#28 – Sweetsmoke
Sweetsmoke is a meticulously researched historical mystery novel following the life of Cassius Howard, a secretly literate slave. He’s learned that Emoline, a freed Black woman who served as his mentor, has been murdered. Cassius risks everything, including his life, to uncover the answers of her brutal death and avenge her loss. His investigation leads to Underground Railroad conspirators, Northern spies, and an unlikely friend, Quashee.
#29 – Flash for Freedom!
George MacDonald Fraser
George MacDonald Fraser’s historical series continues with Flash for Freedom! In this fifth book, a game of cards causes Harry Flashman to forfeit his ambition for the House of Commons. Instead, he settles for the West African slave trade under the command of Captain John Charity Spring. Traveling up the Mississippi River, Flashman finds himself as a plantation slave driver and then a slave stealer assisted by Congressman Abraham Lincoln.
#30 – Chains
Laurie Halse Anderson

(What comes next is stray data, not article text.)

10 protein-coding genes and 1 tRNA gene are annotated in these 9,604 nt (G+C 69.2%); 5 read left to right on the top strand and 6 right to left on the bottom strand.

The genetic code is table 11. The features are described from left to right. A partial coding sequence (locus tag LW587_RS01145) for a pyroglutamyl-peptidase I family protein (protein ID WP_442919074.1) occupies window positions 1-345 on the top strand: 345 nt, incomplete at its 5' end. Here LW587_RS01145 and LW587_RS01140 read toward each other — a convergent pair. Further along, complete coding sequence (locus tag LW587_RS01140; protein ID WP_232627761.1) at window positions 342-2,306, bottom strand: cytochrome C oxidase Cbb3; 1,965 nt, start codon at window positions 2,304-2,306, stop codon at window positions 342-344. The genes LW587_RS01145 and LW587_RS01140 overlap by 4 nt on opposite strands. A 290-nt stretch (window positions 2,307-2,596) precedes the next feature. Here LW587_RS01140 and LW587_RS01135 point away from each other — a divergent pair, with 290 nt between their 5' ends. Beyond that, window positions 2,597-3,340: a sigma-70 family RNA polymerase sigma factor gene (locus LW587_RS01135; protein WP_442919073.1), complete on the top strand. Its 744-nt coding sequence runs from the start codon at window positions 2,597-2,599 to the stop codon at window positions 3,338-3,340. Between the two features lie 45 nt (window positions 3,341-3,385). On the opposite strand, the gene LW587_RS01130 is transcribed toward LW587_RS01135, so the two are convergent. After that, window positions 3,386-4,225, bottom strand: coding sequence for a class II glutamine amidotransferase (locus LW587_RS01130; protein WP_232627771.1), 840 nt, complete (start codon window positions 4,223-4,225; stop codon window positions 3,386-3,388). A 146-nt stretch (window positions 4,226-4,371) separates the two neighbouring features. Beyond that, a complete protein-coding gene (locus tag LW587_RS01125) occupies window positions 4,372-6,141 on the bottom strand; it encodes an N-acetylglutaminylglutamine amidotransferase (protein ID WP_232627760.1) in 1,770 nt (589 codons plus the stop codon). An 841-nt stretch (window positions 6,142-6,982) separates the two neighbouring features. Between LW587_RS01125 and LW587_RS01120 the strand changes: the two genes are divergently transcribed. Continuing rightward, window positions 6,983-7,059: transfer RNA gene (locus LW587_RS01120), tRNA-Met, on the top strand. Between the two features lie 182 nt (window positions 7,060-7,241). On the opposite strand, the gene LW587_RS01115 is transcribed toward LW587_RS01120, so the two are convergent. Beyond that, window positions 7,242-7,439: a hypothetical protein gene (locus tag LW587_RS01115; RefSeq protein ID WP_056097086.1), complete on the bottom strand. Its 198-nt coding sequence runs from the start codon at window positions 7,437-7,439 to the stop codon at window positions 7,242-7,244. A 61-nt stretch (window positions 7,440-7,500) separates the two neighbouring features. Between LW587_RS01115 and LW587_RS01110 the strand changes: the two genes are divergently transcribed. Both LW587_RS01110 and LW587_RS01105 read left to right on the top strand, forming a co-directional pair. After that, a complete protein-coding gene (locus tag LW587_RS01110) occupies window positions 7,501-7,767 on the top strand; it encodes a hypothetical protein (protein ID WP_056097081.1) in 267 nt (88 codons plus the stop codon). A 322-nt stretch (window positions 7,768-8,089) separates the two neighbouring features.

As the American Revolution begins, 13-year-old slave Isabel is waging her own war for freedom. Upon their master’s death, Isabel and her sister Ruth were promised escape from the brutal bonds of slavery. However, a sudden twist of fate makes them the property of the malicious Lockton family. Isabel connects with a fellow slave, Curzon, who has secret ties with the Patriots. Will she risk becoming a spy to cast off her chains?
These top 30 fiction books about slavery allow readers to view one of America’s most painful periods through the eyes of courageous, inspiring characters seeking to overcome their bondage for liberty.
See also: Top 30 Books About Slavery (Nonfiction)